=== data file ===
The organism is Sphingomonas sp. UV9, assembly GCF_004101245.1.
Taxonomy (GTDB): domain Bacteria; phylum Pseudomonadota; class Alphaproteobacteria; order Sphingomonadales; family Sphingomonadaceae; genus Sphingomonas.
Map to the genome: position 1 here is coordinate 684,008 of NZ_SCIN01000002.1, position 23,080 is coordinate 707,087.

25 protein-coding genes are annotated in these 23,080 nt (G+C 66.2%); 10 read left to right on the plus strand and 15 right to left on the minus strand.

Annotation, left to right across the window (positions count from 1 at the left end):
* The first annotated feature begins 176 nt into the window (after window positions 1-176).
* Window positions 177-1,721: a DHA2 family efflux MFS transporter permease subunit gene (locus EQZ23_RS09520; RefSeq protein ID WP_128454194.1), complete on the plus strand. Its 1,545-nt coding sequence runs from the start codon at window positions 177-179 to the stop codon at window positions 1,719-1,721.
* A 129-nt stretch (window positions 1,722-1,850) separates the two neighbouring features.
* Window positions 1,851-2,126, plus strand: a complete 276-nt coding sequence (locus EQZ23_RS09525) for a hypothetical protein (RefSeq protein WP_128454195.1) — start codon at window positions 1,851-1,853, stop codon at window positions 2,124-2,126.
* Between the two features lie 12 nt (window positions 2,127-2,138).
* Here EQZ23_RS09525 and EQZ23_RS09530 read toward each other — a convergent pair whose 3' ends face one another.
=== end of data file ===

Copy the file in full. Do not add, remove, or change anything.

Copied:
The organism is Sphingomonas sp. UV9, assembly GCF_004101245.1.
Taxonomy (GTDB): domain Bacteria; phylum Pseudomonadota; class Alphaproteobacteria; order Sphingomonadales; family Sphingomonadaceae; genus Sphingomonas.
Map to the genome: position 1 here is coordinate 684,008 of NZ_SCIN01000002.1, position 23,080 is coordinate 707,087.

25 protein-coding genes are annotated in these 23,080 nt (G+C 66.2%); 10 read left to right on the plus strand and 15 right to left on the minus strand.

Annotation, left to right across the window (positions count from 1 at the left end):
* The first annotated feature begins 176 nt into the window (after window positions 1-176).
* Window positions 177-1,721: a DHA2 family efflux MFS transporter permease subunit gene (locus EQZ23_RS09520; RefSeq protein ID WP_128454194.1), complete on the plus strand. Its 1,545-nt coding sequence runs from the start codon at window positions 177-179 to the stop codon at window positions 1,719-1,721.
* A 129-nt stretch (window positions 1,722-1,850) separates the two neighbouring features.
* Window positions 1,851-2,126, plus strand: a complete 276-nt coding sequence (locus EQZ23_RS09525) for a hypothetical protein (RefSeq protein WP_128454195.1) — start codon at window positions 1,851-1,853, stop codon at window positions 2,124-2,126.
* Between the two features lie 12 nt (window positions 2,127-2,138).
* Here EQZ23_RS09525 and EQZ23_RS09530 read toward each other — a convergent pair whose 3' ends face one another.